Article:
Investigating the R in (R)evolution of Open Science

Computer code appearing on a monitor

Dr. Nathaniel Helwig is an associate professor in both the Quantitative and Psychometric Methods program in the Department of Psychology and in the School of Statistics. Helwig is an expert on R, developing numerous new packages and training the next generation of data scientists on how to use this powerful tool. He recently sat down with Psychology communications staff to talk about why R is so important to the Open Science movement and the field of psychology. 

What exactly is R?

R is an open-source language and programming environment that is freely available for all major operating systems (e.g., Mac, Windows, Linux) to perform statistical computing and data visualization. Users can both access and edit the source code, check it for accuracy, implement it themselves, and/or customize it for their own purposes.

According to Helwig, “R is the language of statisticians.” Helwig was first exposed to it as a first-year graduate student in Quantitative Psychology in 2007 at the University of Illinois at Urbana-Champaign. At that time, seeing R used by a psychologist was rare; SPSS was the preferred statistical software. By the time he completed his doctoral degree, however, Helwig had developed an 83-page report on how to use R for analyzing categorical data, which he still refers to today. Fast forward to 2023–R has gained significant traction in the field of psychology. Helwig described that using R in psychological research and teaching is quickly becoming the new norm; “Each time I teach a new class or start a new project, it is quite likely that I will need to develop some new R code.” And he suspects that its popularity will only continue to grow in the coming years.

Caucasian male standing in front of a brick wall and tree.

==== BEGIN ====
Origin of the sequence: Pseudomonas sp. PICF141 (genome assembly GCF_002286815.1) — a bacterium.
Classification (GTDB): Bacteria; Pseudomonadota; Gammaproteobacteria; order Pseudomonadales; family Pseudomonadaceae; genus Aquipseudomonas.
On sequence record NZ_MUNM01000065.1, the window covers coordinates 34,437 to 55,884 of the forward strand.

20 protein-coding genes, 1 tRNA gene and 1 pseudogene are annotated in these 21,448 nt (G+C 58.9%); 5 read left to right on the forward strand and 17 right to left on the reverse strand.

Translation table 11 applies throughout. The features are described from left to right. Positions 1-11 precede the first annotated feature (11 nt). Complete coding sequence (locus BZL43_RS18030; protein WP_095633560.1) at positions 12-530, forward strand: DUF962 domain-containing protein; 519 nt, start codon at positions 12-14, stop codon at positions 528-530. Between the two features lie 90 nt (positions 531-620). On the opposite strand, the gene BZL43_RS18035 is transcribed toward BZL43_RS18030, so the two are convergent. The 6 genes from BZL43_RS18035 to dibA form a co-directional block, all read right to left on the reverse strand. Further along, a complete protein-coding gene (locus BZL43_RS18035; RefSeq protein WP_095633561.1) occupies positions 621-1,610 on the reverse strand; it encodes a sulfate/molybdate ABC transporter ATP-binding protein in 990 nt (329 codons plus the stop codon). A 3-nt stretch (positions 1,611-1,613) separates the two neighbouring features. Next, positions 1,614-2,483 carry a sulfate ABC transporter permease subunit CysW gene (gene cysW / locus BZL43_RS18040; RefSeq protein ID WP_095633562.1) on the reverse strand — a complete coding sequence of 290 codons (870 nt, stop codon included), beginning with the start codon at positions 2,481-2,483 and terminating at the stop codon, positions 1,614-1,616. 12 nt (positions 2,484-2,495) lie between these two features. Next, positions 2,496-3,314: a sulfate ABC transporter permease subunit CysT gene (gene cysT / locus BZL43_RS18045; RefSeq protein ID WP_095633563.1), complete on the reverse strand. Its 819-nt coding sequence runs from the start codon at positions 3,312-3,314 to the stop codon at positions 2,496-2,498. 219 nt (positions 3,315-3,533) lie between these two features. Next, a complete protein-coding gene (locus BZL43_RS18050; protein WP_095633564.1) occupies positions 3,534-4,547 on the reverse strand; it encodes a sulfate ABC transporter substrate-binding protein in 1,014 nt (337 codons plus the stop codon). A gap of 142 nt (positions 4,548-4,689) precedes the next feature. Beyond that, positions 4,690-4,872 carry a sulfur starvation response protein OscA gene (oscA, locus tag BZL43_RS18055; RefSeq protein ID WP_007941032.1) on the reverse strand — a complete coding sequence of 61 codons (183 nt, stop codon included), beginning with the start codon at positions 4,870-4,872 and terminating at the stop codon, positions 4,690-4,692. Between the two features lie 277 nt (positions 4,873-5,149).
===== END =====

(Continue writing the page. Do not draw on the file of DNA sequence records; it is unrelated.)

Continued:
Dr. Nathaniel Helwig

Several factors have contributed to R’s enduring popularity, including:

  • it is open-source and free to use;
  • it provides a wide range of statistical techniques and packages that cater to the needs of statisticians, data
  •  scientists, and researchers;
  • it now has a rich ecosystem of packages to extend its functionality, including the easily accessible repository of packages available via the Comprehensive R Archive Network (CRAN) (Helwig publishes the R codes he develops in CRAN);
  • it has powerful data visualization capabilities;
  • it has a strong and active user community;
  • it can easily be integrated with other programming languages;
  • it is compatible with big data technologies;
  • it is now commonly taught in academic settings; and, 
  • it promotes good practices for reproducibility in research.

That last point–reproducibility in research–is an especially critical factor in Open Science.

R and the Open Science movement

Because of R's open-source nature, its robust community of users, and its support for reproducibility, it has quickly become a key tool in the Open Science movement. R facilitates researchers’ and data scientists’ abilities to disseminate state-of-the-art statistical methods, share their own analysis work, and reproduce the work of others. With regard to R’s specific impact in psychology, Helwig described: